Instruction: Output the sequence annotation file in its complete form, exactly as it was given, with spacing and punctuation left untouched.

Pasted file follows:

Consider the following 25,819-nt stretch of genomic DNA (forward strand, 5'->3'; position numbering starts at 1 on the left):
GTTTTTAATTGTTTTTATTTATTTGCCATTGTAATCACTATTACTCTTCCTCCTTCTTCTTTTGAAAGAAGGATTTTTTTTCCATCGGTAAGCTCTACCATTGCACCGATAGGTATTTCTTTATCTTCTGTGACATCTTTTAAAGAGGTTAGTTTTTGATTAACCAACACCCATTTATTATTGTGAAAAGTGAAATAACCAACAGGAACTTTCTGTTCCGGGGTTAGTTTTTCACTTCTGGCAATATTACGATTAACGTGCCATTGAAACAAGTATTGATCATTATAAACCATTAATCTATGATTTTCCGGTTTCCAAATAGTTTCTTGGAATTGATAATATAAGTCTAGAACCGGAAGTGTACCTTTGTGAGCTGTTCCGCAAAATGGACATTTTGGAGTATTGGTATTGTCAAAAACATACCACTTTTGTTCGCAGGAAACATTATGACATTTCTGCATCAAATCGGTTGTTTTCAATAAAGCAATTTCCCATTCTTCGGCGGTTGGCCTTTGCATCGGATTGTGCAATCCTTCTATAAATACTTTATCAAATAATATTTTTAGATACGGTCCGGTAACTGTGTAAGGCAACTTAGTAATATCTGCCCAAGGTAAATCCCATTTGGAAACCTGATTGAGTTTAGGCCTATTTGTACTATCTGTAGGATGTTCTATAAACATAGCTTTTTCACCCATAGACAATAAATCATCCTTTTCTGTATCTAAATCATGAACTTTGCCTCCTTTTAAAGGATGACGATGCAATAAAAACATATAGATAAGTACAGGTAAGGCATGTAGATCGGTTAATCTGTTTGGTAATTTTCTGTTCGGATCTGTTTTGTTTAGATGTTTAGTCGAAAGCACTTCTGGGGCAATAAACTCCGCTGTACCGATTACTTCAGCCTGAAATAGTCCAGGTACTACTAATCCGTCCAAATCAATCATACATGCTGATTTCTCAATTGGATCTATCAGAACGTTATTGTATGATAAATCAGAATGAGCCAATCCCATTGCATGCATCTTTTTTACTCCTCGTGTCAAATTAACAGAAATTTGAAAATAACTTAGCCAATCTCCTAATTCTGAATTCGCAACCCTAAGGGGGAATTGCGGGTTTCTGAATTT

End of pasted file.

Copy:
Consider the following 25,819-nt stretch of genomic DNA (forward strand, 5'->3'; position numbering starts at 1 on the left):
GTTTTTAATTGTTTTTATTTATTTGCCATTGTAATCACTATTACTCTTCCTCCTTCTTCTTTTGAAAGAAGGATTTTTTTTCCATCGGTAAGCTCTACCATTGCACCGATAGGTATTTCTTTATCTTCTGTGACATCTTTTAAAGAGGTTAGTTTTTGATTAACCAACACCCATTTATTATTGTGAAAAGTGAAATAACCAACAGGAACTTTCTGTTCCGGGGTTAGTTTTTCACTTCTGGCAATATTACGATTAACGTGCCATTGAAACAAGTATTGATCATTATAAACCATTAATCTATGATTTTCCGGTTTCCAAATAGTTTCTTGGAATTGATAATATAAGTCTAGAACCGGAAGTGTACCTTTGTGAGCTGTTCCGCAAAATGGACATTTTGGAGTATTGGTATTGTCAAAAACATACCACTTTTGTTCGCAGGAAACATTATGACATTTCTGCATCAAATCGGTTGTTTTCAATAAAGCAATTTCCCATTCTTCGGCGGTTGGCCTTTGCATCGGATTGTGCAATCCTTCTATAAATACTTTATCAAATAATATTTTTAGATACGGTCCGGTAACTGTGTAAGGCAACTTAGTAATATCTGCCCAAGGTAAATCCCATTTGGAAACCTGATTGAGTTTAGGCCTATTTGTACTATCTGTAGGATGTTCTATAAACATAGCTTTTTCACCCATAGACAATAAATCATCCTTTTCTGTATCTAAATCATGAACTTTGCCTCCTTTTAAAGGATGACGATGCAATAAAAACATATAGATAAGTACAGGTAAGGCATGTAGATCGGTTAATCTGTTTGGTAATTTTCTGTTCGGATCTGTTTTGTTTAGATGTTTAGTCGAAAGCACTTCTGGGGCAATAAACTCCGCTGTACCGATTACTTCAGCCTGAAATAGTCCAGGTACTACTAATCCGTCCAAATCAATCATACATGCTGATTTCTCAATTGGATCTATCAGAACGTTATTGTATGATAAATCAGAATGAGCCAATCCCATTGCATGCATCTTTTTTACTCCTCGTGTCAAATTAACAGAAATTTGAAAATAACTTAGCCAATCTCCTAATTCTGAATTCGCAACCCTAAGGGGGAATTGCGGGTTTCTGAATTT